publication status
published
subject
keywords
Hypoglycemia recovery, Healthy subjects, Cerebral blood flow
in
Diabetes Research and Clinical Practice
volume
40
issue
2
pages
91 - 100
publisher
Elsevier
external identifiers
  • pmid:9681274
  • scopus:0031830592
ISSN
1872-8227
DOI
10.1016/S0168-8227(98)00031-X
language
English
LU publication?
yes
id
7c5ac445-8699-448b-939a-663e80008715 (old id 1112645)
date added to LUP
2008-07-10 10:58:26
date last changed
2017-06-11 03:32:30
@article{7c5ac445-8699-448b-939a-663e80008715,
  abstract     = {During hypoglycaemia, counter-regulatory hormones are released, cognitive function is impaired and cerebral blood flow is increased. In the immediate period after normalisation of blood glucose only counter-regulatory hormones seem to be normalised. The aim of this study was to follow the changes in cerebral blood flow during a prolonged recovery period following moderate hypoglycaemia in normal man. In 15 healthy men, hypoglycaemia was induced by an intravenous infusion of insulin (2.5 mU/kg per min) to a blood glucose of 2.2 +/- 0.3 mmol/l (mean +/- S.D.) and was kept at this level for 66 +/- 11 min. The cerebral blood flow was measured by a single photon emission computed tomography camera (SPECT) recording the clearance of intravenously administered xenon-133. Measurements were performed before, at the beginning and at the end of the hypoglycaemic period, as well as 23 +/- 5, 51 +/- 7 and 97 +/- 7 min after normalisation of the blood glucose. The basal cerebral blood flow was 50.2 +/- 5.2 ml/100 g per min, increased to 55.6 +/- 4.9 ml/100 g per min (P &lt; 0.001) during hypoglycaemia, and remained at this level at all measurements after normalisation of blood glucose. There was no relation between the rate of fall in blood glucose or level of hypoglycaemia and increment in cerebral blood flow or the actual blood flow during hypoglycaemia. The values of plasma adrenaline, serum ACTH, serum cortisol and symptom scores increased significantly during hypoglycaemia. The adrenaline level was back to the basal level at the first measurement after normalisation of blood glucose, while the ACTH level was normalised at the subsequent measurement and the cortisol level at the last measurement. In conclusion, the results show that despite normalisation of counter-regulatory hormones and hypoglycaemic symptoms, the cerebral blood flow remains elevated for at least 97 +/- 7 min following 66 +/- 11 min of moderate hypoglycaemia, indicating that additional factors which are not coupled to the cerebral metabolism influence this vasculatory response.},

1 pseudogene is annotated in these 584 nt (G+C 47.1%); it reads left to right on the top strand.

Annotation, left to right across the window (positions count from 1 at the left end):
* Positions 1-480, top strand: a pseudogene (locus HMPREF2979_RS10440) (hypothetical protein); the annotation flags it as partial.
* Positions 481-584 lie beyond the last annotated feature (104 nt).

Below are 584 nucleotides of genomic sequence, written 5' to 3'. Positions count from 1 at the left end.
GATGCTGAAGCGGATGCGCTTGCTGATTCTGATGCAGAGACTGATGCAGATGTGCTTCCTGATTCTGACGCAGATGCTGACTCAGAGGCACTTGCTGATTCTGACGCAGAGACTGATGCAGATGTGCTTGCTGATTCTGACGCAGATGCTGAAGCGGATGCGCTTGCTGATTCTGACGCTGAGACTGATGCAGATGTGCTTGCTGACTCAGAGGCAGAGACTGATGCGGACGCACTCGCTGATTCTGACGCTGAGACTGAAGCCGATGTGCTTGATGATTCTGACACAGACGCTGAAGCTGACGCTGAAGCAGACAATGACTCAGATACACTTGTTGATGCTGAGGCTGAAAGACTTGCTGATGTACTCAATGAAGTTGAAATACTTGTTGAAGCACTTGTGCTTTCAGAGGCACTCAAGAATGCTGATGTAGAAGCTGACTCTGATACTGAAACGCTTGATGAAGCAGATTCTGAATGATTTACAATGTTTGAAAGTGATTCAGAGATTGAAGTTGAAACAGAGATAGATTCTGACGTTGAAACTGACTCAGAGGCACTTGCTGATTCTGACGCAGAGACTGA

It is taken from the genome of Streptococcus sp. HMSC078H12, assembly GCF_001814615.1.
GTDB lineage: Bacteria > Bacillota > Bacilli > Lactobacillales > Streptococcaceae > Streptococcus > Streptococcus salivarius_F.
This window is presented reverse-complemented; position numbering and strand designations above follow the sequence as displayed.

author       = {Eckert, Bodil and Ryding, Erik and Agardh, Carl-David},
  issn         = {1872-8227},
  keyword      = {Hypoglycemia recovery,Healthy subjects,Cerebral blood flow},
  language     = {eng},
  number       = {2},
  pages        = {91--100},
  publisher    = {Elsevier},
  series       = {Diabetes Research and Clinical Practice},
  title        = {Sustained elevation of cerebral blood flow after hypoglycaemia in normal man},
  url          = {http://dx.doi.org/10.1016/S0168-8227(98)00031-X},
  volume       = {40},
  year         = {1998},
}